Property is the world’s single largest store of wealth, and if the cryptocurrency and blockchain world is seeking an express route to mass adoption, it could do worse than partnering with the real estate industry.
According to a September 2021 report by Savills World Research, the estimated value of all the world’s real estate stands at $326.5 trillion. By comparison, crypto-sector market capitalization was about $1 trillion in mid-July.
The property market, moreover — at least its commercial real estate segment — is also characterized by costly entry barriers and asymmetrical information that favor insiders. Its fees are high, paperwork onerous, and deeds are sometimes defective, falsified or missing. Some properties can take years to move — another way of saying its market is illiquid. All in all, it isn’t surprising that many believe this market is ripe for disruption, particularly through blockchain-enabled tokenization.
This notion of tokenizing real estate isn’t entirely new. As far back as 2019, for example, a 6.5-million-euro villa in Boulogne, outside Paris, was tokenized. One million shares were put up for sale on the Ethereum blockchain, the first property in France ever sold as a blockchain transaction. An individual could have purchased a part of the luxury villa for as little as 6.5 euros.
Will everything be fractionalized?
Last year’s nonfungible token (NFT) breakout — and real properties are nonfungible, i.e., not interchangeable — along with some more supportive regulations, like Regulation Crowdfunding (Reg CF) in the United States, have trained the spotlight more squarely on crypto and property partnerships. This year’s metaverse hype, including Yugo Labs’ record-breaking virtual land auction, has not discouraged activity in the real property world, either.
“Web3 will be all about ownership, owning fractionalized shares,” says Bobby Singh, founder of the NiftySky DAO, speaking at June’s NFT.NYC 2022 convention, which featured an entire track on tokenized real estate. “Imagine fractionalizing the Empire State Building into 2 billion shares.” An individual could own a piece of the Empire State Building for several dollars.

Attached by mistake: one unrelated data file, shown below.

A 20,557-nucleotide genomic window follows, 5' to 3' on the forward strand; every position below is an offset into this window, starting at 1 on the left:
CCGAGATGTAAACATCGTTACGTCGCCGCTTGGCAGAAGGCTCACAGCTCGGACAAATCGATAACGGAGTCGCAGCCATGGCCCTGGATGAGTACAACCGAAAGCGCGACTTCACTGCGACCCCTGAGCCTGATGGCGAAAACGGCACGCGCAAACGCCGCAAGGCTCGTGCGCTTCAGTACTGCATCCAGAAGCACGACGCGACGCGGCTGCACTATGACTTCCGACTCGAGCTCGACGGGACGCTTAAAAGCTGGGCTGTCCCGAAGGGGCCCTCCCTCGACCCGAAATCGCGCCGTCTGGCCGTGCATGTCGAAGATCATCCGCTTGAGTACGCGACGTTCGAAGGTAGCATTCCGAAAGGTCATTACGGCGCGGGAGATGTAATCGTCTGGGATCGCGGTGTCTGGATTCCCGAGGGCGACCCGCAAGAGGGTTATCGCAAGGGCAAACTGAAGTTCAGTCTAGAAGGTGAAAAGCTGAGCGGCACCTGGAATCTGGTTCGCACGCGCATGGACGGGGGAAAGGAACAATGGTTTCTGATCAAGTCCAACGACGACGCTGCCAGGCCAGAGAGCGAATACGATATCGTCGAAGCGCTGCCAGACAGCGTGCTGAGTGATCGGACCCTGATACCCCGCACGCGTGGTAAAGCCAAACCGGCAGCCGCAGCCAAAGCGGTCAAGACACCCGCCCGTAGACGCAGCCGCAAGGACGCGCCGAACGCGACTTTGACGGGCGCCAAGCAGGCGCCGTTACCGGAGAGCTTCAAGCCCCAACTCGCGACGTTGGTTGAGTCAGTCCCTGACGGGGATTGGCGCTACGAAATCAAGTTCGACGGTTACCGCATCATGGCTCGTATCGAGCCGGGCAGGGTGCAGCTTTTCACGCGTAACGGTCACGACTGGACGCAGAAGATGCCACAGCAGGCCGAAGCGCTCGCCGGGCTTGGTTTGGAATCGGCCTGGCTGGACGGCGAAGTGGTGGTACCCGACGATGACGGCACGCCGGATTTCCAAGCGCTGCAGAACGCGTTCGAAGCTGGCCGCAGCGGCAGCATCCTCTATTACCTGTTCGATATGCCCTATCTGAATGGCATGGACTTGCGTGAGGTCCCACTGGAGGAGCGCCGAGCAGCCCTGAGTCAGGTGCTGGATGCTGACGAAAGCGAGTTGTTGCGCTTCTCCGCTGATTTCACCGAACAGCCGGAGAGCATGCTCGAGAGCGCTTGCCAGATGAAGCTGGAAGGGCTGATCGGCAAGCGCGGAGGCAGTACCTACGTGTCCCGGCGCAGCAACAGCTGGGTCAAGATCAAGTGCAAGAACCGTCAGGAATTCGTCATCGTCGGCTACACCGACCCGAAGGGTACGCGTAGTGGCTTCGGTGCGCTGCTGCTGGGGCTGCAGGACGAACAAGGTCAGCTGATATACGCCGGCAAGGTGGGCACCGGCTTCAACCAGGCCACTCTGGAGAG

Ownership creates its own momentum, Singh continued. “If you become a collector, an owner, you’re more likely to talk about it.” More owners mean more excitement. “The concept of title is very important.”
“Blockchain has the potential to transform real estate,” Lamont Black, associate professor in DePaul University’s department of finance and real estate, tells Magazine. Real estate is all about records of ownership and how a property is financed, he explains, and “blockchain is ideally suited as a shared system of record-keeping for this type of application.”
Many of these principles are “already being applied to digital real estate in the metaverse,” adds Black, while the ideas behind Web3 — of which the metaverse is one part — “are very much rooted in ownership of digital assets, including basic things like personal data.”
“The efficiency and certainty that comes with tokenization is undeniable,” David Tawil, president and co-founder at ProChain Capital, tells Magazine, and this hasn’t been lost on the real estate industry.
A market that dwarfs the cryptoverse
If one accepts Savills’ numbers, the value of the world’s real estate is more than 300 times the size of the crypto and blockchain sector, which recently slumped below $1 trillion in market capitalization. That disparity hasn’t been lost on observers.
“If even just 0.5% of the total $280 trillion global property market were tokenised in the next five years, it would become a $1.4 trillion market,” wrote Moore Global, a global accountancy, advisory and consulting network in August.
Alternatively, if one uses Savills’ estimate of a $327-trillion market: If just 1% of the global real estate market were tokenized, it would triple the current market cap of the entire cryptocurrency world.